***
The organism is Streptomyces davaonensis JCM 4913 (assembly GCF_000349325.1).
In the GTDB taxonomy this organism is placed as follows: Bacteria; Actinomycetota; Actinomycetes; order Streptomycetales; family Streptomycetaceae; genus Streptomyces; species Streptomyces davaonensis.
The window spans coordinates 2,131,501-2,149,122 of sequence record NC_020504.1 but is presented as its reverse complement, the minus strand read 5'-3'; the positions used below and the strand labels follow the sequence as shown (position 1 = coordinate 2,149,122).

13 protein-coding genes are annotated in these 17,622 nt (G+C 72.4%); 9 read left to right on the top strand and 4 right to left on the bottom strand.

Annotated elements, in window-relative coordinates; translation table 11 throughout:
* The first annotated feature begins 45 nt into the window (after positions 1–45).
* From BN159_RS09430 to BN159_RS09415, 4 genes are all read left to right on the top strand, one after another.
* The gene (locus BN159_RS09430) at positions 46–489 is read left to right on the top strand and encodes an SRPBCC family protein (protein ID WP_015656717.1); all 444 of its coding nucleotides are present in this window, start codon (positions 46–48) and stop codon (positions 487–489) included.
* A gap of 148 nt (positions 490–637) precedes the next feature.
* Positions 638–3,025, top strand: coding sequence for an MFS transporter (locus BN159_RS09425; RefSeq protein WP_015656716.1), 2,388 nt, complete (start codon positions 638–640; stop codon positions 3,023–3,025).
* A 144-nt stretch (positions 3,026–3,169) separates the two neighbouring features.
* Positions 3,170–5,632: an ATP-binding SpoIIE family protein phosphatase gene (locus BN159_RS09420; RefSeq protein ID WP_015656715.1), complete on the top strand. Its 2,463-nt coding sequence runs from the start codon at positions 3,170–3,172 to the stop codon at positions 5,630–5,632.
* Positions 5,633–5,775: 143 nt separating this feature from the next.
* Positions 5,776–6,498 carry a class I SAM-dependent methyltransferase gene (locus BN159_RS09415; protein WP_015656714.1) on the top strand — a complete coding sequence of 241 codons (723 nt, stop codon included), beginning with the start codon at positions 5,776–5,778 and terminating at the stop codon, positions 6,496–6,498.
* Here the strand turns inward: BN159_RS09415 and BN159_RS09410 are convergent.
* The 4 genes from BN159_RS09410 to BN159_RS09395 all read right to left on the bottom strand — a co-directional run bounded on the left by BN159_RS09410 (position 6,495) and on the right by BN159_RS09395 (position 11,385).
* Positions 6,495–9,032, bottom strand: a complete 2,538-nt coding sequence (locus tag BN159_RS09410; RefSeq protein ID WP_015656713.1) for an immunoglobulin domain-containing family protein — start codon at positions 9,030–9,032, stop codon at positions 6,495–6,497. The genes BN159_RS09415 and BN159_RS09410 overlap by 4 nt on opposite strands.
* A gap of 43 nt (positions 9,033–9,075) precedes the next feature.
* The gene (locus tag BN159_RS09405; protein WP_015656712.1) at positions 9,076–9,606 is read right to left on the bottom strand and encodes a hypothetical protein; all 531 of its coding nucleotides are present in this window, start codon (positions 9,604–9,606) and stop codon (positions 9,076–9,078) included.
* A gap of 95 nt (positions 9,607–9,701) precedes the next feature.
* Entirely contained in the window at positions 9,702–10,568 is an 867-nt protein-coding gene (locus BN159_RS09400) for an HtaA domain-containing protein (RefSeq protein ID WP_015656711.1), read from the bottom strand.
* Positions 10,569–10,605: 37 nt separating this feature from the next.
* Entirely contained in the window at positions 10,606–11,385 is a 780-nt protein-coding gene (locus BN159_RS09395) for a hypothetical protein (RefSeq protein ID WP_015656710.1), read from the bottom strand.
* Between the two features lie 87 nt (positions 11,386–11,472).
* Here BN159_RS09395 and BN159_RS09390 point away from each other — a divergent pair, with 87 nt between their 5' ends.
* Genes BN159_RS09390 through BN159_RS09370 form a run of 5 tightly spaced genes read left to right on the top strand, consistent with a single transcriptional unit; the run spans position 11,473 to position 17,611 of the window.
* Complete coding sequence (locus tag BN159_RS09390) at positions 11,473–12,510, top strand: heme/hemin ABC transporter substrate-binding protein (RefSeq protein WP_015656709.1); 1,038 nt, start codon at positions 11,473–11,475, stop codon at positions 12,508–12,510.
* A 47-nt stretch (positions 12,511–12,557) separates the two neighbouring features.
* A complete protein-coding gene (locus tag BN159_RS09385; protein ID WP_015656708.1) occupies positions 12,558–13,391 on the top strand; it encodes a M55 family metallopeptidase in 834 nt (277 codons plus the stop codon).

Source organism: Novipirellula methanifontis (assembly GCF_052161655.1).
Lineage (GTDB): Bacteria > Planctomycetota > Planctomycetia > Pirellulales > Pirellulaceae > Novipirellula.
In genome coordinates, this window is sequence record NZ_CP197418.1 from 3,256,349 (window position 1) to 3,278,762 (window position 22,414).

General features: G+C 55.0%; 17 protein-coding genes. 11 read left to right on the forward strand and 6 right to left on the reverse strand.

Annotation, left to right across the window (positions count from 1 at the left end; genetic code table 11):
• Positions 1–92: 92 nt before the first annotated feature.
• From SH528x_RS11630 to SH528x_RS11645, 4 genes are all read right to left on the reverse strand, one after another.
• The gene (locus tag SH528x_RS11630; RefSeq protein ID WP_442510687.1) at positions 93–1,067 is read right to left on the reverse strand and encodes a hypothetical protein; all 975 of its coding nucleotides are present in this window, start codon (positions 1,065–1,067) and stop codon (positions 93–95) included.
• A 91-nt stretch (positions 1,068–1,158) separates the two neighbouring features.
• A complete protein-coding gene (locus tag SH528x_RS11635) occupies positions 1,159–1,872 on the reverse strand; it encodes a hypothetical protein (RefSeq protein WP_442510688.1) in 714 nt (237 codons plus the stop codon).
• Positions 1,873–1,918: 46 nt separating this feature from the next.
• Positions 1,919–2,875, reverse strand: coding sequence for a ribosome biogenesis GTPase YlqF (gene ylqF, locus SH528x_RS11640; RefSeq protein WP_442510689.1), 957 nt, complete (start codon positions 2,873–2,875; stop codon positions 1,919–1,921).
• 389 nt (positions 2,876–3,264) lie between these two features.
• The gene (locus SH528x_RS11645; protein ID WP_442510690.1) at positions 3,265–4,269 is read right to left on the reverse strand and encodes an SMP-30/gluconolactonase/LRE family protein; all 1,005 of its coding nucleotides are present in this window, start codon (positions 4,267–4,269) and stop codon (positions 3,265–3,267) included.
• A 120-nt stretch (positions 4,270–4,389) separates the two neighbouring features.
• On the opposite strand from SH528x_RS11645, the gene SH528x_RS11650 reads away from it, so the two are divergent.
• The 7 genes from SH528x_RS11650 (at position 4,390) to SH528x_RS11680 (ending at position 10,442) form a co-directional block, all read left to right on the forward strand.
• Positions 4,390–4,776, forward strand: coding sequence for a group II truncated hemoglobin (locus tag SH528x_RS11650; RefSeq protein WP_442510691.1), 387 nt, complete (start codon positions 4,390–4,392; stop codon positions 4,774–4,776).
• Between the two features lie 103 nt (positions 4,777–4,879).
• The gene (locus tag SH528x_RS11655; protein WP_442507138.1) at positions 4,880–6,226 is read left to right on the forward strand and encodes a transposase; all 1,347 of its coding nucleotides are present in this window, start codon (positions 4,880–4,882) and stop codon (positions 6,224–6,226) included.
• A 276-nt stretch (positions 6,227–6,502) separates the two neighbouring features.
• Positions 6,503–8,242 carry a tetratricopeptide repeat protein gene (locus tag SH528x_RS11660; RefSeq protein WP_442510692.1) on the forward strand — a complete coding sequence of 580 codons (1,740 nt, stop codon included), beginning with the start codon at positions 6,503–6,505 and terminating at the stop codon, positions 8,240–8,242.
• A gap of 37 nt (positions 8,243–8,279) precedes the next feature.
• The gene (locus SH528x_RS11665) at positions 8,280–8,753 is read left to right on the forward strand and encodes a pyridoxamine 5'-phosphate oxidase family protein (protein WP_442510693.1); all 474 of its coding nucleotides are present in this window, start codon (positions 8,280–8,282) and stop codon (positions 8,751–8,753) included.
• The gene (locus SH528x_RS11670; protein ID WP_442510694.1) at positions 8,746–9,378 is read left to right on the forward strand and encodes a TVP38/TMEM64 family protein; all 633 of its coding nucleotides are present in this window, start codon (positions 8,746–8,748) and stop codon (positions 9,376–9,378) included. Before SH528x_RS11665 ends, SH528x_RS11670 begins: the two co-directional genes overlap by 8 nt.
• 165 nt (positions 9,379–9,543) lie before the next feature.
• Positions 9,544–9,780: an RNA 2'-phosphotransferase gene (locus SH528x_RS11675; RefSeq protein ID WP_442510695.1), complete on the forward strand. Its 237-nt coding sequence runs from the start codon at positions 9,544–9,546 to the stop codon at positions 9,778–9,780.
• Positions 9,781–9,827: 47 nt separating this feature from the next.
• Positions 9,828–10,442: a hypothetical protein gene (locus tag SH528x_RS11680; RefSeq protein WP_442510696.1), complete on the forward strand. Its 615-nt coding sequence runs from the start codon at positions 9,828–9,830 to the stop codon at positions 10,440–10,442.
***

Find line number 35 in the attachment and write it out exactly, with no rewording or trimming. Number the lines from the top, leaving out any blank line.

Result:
• Positions 1–92: 92 nt before the first annotated feature.